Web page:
Amcor sheds jobs in two states, citing the dollar

PACKAGING giant Amcor has blamed a strong dollar and challenging conditions for shedding more than 300 jobs at manufacturing sites in Victoria and Queensland.

PACKAGING giant Amcor has blamed a strong dollar and challenging conditions for shedding more than 300 jobs at manufacturing sites in Victoria and Queensland.

The move came as Amcor increased its first-half profit by 16.3 per cent to $238.3 million for the six months to December.

The impact of a high Australian dollar sliced some $20 million from the bottom-line result.

"We've have a solid first-half," Amcor's managing director and chief executive, Ken MacKenzie, told an investor briefing on Monday.

"[Earnings per share] increased 7.2 per cent and on a constant currency basis that's 14.1 per cent.

"This improved profit is a result of operating improvements, organic growth in emerging markets, improvement in our product mix through innovation and ... the contribution from acquisition."

Amcor declared an interim dividend of 19.5ยข a share, up 8.3 per cent on last year. This helped Amcor shares close almost 2.5 per cent higher at $9.14 on Monday.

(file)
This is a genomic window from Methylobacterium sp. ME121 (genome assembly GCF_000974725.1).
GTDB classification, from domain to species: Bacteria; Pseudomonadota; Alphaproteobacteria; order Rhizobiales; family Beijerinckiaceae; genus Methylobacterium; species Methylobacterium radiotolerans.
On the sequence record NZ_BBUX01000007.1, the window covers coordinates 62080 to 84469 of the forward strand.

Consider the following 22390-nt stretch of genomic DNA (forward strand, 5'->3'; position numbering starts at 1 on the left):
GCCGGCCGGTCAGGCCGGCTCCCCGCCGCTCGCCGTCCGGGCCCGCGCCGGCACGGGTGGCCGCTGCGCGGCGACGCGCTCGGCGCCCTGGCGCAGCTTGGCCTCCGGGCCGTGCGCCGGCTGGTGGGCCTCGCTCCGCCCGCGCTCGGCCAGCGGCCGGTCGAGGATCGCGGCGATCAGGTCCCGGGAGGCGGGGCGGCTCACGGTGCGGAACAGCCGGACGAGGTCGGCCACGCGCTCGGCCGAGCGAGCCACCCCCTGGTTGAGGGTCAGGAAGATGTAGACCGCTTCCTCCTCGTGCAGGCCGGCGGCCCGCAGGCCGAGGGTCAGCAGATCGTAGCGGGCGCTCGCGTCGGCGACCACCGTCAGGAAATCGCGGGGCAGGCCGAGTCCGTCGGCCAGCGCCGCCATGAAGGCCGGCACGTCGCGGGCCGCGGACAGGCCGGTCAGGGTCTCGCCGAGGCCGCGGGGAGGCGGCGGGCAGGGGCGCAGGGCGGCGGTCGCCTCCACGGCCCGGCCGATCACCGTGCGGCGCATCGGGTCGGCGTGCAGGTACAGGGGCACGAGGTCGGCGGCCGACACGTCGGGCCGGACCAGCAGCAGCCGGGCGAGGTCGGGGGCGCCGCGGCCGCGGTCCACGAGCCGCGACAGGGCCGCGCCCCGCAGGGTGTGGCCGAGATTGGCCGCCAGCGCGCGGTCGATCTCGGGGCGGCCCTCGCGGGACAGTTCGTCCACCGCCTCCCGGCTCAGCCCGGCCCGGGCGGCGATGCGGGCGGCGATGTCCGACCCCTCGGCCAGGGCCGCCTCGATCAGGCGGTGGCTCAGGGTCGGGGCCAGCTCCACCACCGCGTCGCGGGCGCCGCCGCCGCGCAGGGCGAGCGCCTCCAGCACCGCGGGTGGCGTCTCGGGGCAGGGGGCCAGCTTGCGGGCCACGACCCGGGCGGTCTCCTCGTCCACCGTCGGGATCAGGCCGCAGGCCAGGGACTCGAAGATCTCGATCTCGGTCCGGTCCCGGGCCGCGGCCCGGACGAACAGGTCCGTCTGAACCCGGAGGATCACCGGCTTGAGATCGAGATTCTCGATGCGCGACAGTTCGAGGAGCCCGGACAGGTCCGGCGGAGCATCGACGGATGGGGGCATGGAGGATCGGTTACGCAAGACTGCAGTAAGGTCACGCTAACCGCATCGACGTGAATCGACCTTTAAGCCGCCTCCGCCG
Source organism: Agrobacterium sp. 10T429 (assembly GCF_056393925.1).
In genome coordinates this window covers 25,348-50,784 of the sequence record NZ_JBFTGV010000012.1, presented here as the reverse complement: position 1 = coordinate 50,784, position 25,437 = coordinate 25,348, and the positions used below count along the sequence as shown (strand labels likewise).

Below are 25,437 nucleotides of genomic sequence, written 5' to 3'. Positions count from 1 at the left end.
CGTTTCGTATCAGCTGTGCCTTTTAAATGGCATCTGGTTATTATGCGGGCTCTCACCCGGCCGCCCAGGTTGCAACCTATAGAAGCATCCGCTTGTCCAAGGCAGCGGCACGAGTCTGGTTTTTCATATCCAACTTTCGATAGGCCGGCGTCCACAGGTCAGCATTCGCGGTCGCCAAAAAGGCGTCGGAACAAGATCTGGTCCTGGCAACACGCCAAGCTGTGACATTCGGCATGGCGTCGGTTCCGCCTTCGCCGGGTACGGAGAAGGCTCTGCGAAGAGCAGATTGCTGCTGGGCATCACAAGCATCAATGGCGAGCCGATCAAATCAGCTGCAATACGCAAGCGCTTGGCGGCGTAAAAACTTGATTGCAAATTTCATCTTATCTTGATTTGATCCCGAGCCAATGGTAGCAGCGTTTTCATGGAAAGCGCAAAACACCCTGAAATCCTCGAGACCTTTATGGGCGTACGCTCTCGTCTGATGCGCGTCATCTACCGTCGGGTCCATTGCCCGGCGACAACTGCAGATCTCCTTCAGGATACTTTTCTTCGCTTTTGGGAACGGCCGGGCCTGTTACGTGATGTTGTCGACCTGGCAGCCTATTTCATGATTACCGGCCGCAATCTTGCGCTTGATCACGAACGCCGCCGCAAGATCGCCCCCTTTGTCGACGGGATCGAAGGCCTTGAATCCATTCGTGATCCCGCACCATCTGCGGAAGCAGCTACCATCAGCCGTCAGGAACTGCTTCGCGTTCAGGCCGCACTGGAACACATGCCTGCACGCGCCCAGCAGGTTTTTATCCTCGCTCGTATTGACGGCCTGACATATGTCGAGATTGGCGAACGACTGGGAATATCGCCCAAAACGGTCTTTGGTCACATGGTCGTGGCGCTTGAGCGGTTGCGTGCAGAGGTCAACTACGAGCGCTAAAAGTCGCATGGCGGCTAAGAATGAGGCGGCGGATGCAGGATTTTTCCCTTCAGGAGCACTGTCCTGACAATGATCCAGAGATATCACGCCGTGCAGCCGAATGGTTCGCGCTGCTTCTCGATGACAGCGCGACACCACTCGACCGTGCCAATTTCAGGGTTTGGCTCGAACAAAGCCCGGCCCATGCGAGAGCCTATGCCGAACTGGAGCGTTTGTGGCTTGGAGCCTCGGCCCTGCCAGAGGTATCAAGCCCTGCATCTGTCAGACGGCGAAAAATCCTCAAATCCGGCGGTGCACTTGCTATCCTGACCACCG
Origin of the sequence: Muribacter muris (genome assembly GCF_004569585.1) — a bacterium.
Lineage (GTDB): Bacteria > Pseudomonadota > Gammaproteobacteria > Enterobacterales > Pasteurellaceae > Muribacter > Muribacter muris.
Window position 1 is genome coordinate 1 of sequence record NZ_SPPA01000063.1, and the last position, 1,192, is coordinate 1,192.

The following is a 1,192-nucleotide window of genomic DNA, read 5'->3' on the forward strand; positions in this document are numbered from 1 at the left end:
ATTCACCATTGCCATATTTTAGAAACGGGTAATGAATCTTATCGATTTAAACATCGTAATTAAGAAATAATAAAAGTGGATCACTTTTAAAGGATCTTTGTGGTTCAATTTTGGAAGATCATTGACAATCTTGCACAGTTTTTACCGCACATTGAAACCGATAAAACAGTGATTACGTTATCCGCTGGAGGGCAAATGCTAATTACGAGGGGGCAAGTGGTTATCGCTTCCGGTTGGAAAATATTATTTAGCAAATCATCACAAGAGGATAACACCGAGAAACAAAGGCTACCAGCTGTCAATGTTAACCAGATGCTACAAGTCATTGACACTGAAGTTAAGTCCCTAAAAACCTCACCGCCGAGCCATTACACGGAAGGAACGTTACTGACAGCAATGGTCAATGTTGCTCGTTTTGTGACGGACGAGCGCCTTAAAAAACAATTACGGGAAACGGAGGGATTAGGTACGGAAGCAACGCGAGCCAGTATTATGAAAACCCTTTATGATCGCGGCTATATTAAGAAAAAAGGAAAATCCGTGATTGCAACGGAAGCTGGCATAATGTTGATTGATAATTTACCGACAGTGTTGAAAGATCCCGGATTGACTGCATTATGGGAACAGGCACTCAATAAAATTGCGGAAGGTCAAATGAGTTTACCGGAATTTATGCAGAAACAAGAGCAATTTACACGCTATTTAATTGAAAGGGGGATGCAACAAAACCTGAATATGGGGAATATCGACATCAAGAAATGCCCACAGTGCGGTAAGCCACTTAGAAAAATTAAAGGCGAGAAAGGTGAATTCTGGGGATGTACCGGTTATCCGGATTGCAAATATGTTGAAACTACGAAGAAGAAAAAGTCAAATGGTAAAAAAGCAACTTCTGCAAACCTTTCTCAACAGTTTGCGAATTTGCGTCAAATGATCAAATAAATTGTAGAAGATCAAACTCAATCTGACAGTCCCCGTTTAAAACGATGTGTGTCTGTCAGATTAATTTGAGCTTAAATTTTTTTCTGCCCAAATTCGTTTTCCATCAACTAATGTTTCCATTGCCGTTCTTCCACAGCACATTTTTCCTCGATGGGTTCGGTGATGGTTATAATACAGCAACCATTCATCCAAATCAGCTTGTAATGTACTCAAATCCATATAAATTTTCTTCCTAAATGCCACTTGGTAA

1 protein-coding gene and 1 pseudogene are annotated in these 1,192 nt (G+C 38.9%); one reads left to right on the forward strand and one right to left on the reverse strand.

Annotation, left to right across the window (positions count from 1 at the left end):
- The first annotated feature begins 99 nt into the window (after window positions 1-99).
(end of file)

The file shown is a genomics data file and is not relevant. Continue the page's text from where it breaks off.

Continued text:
The firm reported an underlying profit of $322 million, a 5.7 per cent increase on the previous corresponding period, following an $83.7 million hit from the closure of its cartonboard mill in Petrie, Queensland.

The Petrie closure will see 220 employees made redundant, while 97 will lose jobs as a result of the mid-year closure of the Thomastown factory and changes at the North Laverton site, both in Victoria.

Mr MacKenzie said its new recycled paper machine at its Botany mill in NSW and recent acquisitions, such as the Shorewood tobacco packaging business, will drive earnings in the short term.

Analysts said Amcor's share price on Monday reflected investors' reaction to its acquisition of the Shorewood tobacco packaging business, reported on Friday, which has plants and assets in the Americas and East Asia.

Amcor reported operating profit before interest and taxes of $344.6 million in its largest business - flexibles - a 4.7 per cent increase despite subdued conditions in developed economies and reflecting the defensive nature of the food, beverage, healthcare and tobacco packaging markets.

Macquarie Bank analyst John Purtell said Amcor's headline growth was broadly in line with expectations, while growth was stronger on a constant currency basis.

"[It's] more of the same from Amcor in terms of solid results and delivery on expectations," Mr Purtell said.

He added that there would be a focus on potential mergers and acquisitions. "They have executed acquisitions such as Alcan [Packaging] very well, so the market is likely to support them."

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